Sci. STKE, 15 March 2005
DEVELOPMENT Cells Remember Dpp and Show Enhanced Responsiveness
Decapentaplegic (Dpp) is a bone morphogenetic protein (BMP) family member that is involved in specification of the dorsal-ventral axis. In Drosophila, dpp is expressed in a broad area of the dorsal part of the embryo, and a gradient is subsequently established through interaction with Sog (short gastrulation), which inhibits Dpp's interaction with its receptor and Tsg (twisted gastrulation). Cleavage of Sog by the metalloprotease Tld (tolloid) releases Dpp, allowing it to interact with its receptor. Wang and Ferguson created an immunostaining method that selectively detects receptor-bound Dpp, thus identifying the Dpp-responsive region without visualizing the Dpp-secreting cells. In sog mutants, receptor-bound Dpp was restricted to an area near the Dpp-producing cells, indicating that Sog is necessary for long-range movement of Dpp by preventing binding to the receptor in cells adjacent to the site of production. In contrast, tsg mutants showed reduced Dpp receptor binding, which suggests that Tsg promotes or assists in Dpp-receptor interactions. Screw (Scw), another BMP family member that binds a different receptor, synergizes with Dpp, and receptor-bound Scw was also observed in the same dorsally restricted pattern as was Dpp. In the absence of Scw, receptor-bound Dpp was diminished. In contrast to Dpp, in sog mutants, Scw was capable of long-range transport, and Dpp-expressing cells distal from the site of Scw production were responsive to Scw. Injection of an mRNA for a constitutively active form of the Dpp receptor (Tkv-a), but not mRNA for the wild-type receptor, promoted ectopic recruitment of Dpp to the cells near the injection site and suppressed Dpp binding and signaling in adjacent, noninjected cells. This may reflect a positive feedback mechanism whereby previous Dpp signaling (through the constitutively active receptor in this case) enhances future responsiveness to Dpp. In mutant embryos that could not effectively stimulate gene expression in response to Dpp, the ability to limit Dpp receptor binding and responsiveness to the appropriate area was also impaired. Thus, the positive feedback mechanism that contributes to restricting Dpp responsiveness involves the transcriptional regulatory functions of Dpp signaling.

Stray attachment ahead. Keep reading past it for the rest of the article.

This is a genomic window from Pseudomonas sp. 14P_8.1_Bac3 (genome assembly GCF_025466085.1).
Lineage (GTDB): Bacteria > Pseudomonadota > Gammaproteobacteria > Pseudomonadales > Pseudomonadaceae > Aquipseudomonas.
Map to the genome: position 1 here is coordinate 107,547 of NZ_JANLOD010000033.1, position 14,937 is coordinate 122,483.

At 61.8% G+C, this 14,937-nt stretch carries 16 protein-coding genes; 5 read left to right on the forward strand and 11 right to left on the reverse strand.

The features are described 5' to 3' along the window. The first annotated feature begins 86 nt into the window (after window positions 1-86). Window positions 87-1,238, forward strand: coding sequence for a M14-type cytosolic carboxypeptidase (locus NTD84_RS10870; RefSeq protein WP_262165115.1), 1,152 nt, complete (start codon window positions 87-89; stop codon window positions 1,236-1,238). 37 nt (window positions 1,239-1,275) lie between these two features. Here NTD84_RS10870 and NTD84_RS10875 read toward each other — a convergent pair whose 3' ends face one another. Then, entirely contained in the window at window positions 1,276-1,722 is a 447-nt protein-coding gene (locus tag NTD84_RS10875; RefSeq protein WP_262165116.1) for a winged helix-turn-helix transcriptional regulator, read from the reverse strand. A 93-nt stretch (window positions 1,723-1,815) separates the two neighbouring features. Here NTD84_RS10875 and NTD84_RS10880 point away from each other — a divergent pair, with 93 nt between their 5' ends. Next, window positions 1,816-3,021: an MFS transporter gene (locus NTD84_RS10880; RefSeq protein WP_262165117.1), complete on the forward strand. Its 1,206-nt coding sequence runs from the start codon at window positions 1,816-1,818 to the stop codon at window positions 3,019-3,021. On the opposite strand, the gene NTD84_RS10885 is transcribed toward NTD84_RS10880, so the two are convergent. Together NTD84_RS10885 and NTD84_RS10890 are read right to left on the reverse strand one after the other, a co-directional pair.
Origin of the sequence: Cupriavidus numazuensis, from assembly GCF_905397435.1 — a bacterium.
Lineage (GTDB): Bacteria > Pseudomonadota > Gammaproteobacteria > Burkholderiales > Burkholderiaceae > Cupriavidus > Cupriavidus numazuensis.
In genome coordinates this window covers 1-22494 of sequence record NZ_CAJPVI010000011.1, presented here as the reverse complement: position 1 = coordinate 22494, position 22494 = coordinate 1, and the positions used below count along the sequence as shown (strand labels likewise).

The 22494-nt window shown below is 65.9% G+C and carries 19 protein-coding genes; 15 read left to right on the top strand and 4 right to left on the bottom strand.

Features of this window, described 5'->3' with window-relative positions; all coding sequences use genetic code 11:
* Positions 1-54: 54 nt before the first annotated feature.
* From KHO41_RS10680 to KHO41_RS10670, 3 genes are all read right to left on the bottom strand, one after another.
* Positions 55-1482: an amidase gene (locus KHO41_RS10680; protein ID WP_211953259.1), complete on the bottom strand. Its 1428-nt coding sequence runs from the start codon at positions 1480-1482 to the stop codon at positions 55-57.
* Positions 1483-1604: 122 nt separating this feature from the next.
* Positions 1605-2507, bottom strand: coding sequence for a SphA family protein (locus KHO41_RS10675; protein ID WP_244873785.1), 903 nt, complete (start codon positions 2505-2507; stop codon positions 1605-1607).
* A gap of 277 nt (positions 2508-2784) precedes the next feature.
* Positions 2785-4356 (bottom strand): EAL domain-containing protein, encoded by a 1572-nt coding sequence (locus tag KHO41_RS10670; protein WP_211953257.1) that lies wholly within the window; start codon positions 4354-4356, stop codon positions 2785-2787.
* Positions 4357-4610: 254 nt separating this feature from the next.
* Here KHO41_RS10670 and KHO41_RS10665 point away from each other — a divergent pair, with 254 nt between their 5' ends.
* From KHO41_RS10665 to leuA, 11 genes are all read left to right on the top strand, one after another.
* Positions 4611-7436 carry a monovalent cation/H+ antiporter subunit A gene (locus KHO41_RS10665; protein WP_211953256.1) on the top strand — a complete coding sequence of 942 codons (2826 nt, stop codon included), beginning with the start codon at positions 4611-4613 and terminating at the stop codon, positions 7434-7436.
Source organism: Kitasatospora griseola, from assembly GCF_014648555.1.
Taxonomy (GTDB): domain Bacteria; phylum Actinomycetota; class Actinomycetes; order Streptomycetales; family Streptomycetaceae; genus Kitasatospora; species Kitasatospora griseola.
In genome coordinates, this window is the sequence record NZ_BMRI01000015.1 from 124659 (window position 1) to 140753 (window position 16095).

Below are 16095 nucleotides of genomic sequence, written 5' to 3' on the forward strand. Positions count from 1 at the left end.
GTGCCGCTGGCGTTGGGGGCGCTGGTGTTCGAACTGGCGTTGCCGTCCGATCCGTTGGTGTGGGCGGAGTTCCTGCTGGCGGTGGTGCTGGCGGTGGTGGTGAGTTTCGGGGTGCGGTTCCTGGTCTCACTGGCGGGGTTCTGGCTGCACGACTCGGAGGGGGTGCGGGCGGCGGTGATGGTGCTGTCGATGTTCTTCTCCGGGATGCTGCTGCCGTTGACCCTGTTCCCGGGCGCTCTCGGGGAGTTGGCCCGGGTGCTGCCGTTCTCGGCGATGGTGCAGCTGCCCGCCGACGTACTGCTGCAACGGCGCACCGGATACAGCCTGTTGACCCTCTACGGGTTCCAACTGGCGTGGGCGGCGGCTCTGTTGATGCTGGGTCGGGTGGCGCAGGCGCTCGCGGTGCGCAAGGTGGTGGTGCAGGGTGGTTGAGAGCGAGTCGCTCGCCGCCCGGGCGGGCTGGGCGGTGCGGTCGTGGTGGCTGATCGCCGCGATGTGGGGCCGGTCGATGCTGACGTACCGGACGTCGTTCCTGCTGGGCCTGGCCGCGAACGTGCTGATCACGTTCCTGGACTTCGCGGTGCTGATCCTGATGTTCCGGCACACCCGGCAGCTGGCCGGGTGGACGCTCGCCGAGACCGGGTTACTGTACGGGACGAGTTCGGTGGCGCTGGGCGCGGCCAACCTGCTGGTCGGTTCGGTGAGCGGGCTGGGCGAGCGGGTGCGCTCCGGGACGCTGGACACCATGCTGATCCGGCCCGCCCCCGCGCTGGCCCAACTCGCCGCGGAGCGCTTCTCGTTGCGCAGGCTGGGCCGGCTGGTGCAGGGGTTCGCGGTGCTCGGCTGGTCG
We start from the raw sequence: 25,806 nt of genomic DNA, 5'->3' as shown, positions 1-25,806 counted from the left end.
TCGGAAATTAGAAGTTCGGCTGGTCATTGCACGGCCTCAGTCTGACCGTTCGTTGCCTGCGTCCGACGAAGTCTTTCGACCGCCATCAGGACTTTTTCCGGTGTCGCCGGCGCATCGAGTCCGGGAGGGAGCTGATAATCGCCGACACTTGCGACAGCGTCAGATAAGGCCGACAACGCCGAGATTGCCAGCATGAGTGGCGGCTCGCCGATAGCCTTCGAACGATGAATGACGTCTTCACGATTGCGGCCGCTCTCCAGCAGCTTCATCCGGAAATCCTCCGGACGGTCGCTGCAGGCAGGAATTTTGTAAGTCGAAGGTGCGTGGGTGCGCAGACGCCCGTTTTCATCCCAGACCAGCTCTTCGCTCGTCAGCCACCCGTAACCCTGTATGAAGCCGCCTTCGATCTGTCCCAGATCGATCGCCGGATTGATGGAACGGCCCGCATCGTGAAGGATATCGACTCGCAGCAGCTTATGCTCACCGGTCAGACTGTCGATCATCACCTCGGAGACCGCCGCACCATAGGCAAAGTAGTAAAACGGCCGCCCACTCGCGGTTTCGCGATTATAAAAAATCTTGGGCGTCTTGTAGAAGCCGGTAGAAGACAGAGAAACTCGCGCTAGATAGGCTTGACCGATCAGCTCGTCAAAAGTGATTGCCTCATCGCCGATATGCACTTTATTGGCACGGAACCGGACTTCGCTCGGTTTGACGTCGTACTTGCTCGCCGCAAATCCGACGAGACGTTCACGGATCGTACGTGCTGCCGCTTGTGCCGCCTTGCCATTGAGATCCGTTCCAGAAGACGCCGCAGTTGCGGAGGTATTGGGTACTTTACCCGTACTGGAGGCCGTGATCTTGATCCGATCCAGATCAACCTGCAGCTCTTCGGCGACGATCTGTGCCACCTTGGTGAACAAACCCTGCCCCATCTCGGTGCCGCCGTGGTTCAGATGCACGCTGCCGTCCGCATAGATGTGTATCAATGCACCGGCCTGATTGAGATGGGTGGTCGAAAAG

Y.-C. Wang, E. L. Ferguson, Spatial bistability of Dpp-receptor interactions during Drosophila dorsal-ventral patterning. Nature 434, 229-234 (2005). [PubMed]
Citation: Cells Remember Dpp and Show Enhanced Responsiveness. Sci. STKE 2005, tw96 (2005).
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